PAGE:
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Doratodon (notosuchian) as Gondwanan faunal link in Late Cretaceous of Europe



Ben Creisler
bcreisler@gmail.com


A new online paper:


Márton Rabi & Nóra Sebők (2014)
A revised Eurogondwana model: Late Cretaceous notosuchian
crocodyliforms and other vertebrate taxa suggest the retention of
episodic faunal links between Europe and Gondwana during most of the
Cretaceous.
Gondwana Research (advance online publication)
DOI: 10.1016/j.gr.2014.09.015
http://www.sciencedirect.com/science/article/pii/S1342937X14002913

Highlights

We find strong support for Gondwanan affinity in a Cretaceous European
crocodyliform.
We criticize the recently proposed “Eurogondwana” biogeographic model.
Episodic faunal interlinks characterized Europe and Africa in the Cretaceous.
The Gondwanan influence on Europe did not cease completely after the
Hauterivian.

Abstract

We describe new remains of the enigmatic Late Cretaceous crocodyliform
Doratodon carcharidens coming from the Santonian Csehbánya Formation
of Hungary. The material includes isolated upper and lower jaw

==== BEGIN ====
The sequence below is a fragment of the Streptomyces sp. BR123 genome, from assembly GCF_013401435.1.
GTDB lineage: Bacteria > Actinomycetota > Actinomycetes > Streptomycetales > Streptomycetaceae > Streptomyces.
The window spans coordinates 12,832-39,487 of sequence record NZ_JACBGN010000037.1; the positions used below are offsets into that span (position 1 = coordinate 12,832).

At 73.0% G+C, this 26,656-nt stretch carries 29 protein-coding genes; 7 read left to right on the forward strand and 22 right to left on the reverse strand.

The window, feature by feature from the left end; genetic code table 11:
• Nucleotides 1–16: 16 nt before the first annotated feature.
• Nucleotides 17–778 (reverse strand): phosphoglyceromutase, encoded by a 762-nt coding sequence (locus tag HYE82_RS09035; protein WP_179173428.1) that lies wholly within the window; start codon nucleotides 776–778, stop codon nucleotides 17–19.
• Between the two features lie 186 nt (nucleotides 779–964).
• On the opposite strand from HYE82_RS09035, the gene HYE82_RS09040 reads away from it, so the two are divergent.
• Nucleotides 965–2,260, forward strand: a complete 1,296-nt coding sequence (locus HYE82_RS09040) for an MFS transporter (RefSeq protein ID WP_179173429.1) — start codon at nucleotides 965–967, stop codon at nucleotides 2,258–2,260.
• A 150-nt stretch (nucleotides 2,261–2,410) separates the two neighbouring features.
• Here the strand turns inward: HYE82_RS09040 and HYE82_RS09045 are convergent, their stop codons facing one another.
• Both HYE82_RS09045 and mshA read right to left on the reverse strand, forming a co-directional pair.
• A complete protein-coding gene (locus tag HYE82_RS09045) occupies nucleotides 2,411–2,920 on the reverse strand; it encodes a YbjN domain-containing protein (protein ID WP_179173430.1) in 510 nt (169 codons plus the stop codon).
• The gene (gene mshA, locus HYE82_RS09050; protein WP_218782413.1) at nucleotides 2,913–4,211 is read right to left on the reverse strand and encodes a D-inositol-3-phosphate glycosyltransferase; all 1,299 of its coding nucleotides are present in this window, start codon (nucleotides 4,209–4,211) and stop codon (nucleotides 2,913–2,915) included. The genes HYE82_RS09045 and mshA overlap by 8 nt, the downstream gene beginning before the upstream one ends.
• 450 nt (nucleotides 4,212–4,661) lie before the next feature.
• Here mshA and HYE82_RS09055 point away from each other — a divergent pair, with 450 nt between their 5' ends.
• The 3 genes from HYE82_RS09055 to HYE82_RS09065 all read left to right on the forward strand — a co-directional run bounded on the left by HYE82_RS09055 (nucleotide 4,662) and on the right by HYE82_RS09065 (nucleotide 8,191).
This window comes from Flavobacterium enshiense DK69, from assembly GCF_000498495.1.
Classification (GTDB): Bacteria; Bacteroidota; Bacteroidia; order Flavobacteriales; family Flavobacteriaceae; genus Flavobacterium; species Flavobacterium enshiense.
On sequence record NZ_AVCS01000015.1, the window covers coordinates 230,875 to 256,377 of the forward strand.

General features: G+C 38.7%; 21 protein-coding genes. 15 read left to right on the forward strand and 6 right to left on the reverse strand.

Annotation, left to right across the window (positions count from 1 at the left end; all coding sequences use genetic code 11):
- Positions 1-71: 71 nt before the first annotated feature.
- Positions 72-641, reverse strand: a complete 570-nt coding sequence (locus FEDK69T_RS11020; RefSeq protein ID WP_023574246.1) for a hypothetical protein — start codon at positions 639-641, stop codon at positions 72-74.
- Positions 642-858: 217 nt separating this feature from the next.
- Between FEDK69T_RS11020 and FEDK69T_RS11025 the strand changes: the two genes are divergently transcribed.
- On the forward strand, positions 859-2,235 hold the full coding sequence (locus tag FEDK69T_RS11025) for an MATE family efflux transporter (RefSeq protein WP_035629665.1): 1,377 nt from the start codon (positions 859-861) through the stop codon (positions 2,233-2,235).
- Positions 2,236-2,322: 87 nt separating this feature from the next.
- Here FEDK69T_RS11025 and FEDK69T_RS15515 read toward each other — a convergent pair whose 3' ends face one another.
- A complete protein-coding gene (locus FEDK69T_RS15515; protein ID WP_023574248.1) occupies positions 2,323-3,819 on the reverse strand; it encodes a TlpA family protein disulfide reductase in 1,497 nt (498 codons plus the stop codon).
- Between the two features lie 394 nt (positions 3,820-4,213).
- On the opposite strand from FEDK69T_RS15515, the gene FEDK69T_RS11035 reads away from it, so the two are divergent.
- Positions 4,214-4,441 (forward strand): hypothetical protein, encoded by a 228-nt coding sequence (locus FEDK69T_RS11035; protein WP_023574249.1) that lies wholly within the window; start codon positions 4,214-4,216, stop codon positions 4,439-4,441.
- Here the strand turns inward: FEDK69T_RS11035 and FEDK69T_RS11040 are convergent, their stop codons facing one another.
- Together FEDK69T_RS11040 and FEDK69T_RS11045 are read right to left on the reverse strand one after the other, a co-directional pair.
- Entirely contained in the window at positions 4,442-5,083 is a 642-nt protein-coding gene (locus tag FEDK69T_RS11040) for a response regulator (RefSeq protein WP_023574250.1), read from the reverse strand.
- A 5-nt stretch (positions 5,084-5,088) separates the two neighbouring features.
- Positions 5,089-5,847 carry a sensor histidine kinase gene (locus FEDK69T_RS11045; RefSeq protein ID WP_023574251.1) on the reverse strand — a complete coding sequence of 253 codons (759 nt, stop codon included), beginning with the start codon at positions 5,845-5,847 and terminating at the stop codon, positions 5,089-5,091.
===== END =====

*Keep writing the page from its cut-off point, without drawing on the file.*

elements and teeth that represent the earliest occurrence of this
genus. Previous reports of Doratodon restricted the range of this
taxon to the Campanian–Maastrichtian of the areas that are now
Romania, Austria and Spain. Using data from both the new remains and
the type series from the lower Campanian of Austria, our phylogenetic
analysis finds D. carcharidens deeply nested within Gondwanan
notosuchians as part of the predominantly South American clade
Sebecosuchia. The suggested affinity of D. carcharidens is generally
in agreement with previous cladistic assessments and confirms the
presence of Gondwanan faunal elements in the Late Cretaceous western
Tethyean archipelago (the region that is now southern Europe).
Together with published reports on Gondwanan tetrapod immigrants from
the Barremian, Albian, Cenomanian and Santonian of Europe this record
is not compatible with a recently proposed paleobiogeographical model
predicting a post-Hauterivian separation of Europe from Africa and
subsequent biogeographical reconnection in the Campanian lasting till
the Eocene. Instead, the European fossil record suggests that episodic
faunal and geographical links were retained with Gondwana during most
of the Cretaceous.
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